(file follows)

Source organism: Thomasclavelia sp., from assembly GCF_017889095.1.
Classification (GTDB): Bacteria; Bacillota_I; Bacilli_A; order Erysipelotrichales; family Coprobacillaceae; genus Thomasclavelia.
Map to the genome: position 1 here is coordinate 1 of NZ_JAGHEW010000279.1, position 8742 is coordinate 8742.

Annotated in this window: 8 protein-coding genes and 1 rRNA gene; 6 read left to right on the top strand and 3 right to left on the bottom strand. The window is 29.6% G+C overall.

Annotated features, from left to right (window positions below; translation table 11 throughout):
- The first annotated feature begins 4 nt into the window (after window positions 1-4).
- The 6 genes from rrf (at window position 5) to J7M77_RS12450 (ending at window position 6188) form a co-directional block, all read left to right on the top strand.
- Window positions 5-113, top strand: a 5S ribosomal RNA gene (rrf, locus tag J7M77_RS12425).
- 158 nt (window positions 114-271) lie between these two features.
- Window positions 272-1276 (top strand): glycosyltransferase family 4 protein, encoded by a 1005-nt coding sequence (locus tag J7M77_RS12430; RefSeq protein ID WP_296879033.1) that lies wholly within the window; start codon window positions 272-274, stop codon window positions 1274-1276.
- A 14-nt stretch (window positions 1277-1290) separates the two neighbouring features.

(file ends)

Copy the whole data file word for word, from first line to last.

Source organism: Thomasclavelia sp., from assembly GCF_017889095.1.
Classification (GTDB): Bacteria; Bacillota_I; Bacilli_A; order Erysipelotrichales; family Coprobacillaceae; genus Thomasclavelia.
Map to the genome: position 1 here is coordinate 1 of NZ_JAGHEW010000279.1, position 8742 is coordinate 8742.

Annotated in this window: 8 protein-coding genes and 1 rRNA gene; 6 read left to right on the top strand and 3 right to left on the bottom strand. The window is 29.6% G+C overall.

Annotated features, from left to right (window positions below; translation table 11 throughout):
- The first annotated feature begins 4 nt into the window (after window positions 1-4).
- The 6 genes from rrf (at window position 5) to J7M77_RS12450 (ending at window position 6188) form a co-directional block, all read left to right on the top strand.
- Window positions 5-113, top strand: a 5S ribosomal RNA gene (rrf, locus tag J7M77_RS12425).
- 158 nt (window positions 114-271) lie between these two features.
- Window positions 272-1276 (top strand): glycosyltransferase family 4 protein, encoded by a 1005-nt coding sequence (locus tag J7M77_RS12430; RefSeq protein ID WP_296879033.1) that lies wholly within the window; start codon window positions 272-274, stop codon window positions 1274-1276.
- A 14-nt stretch (window positions 1277-1290) separates the two neighbouring features.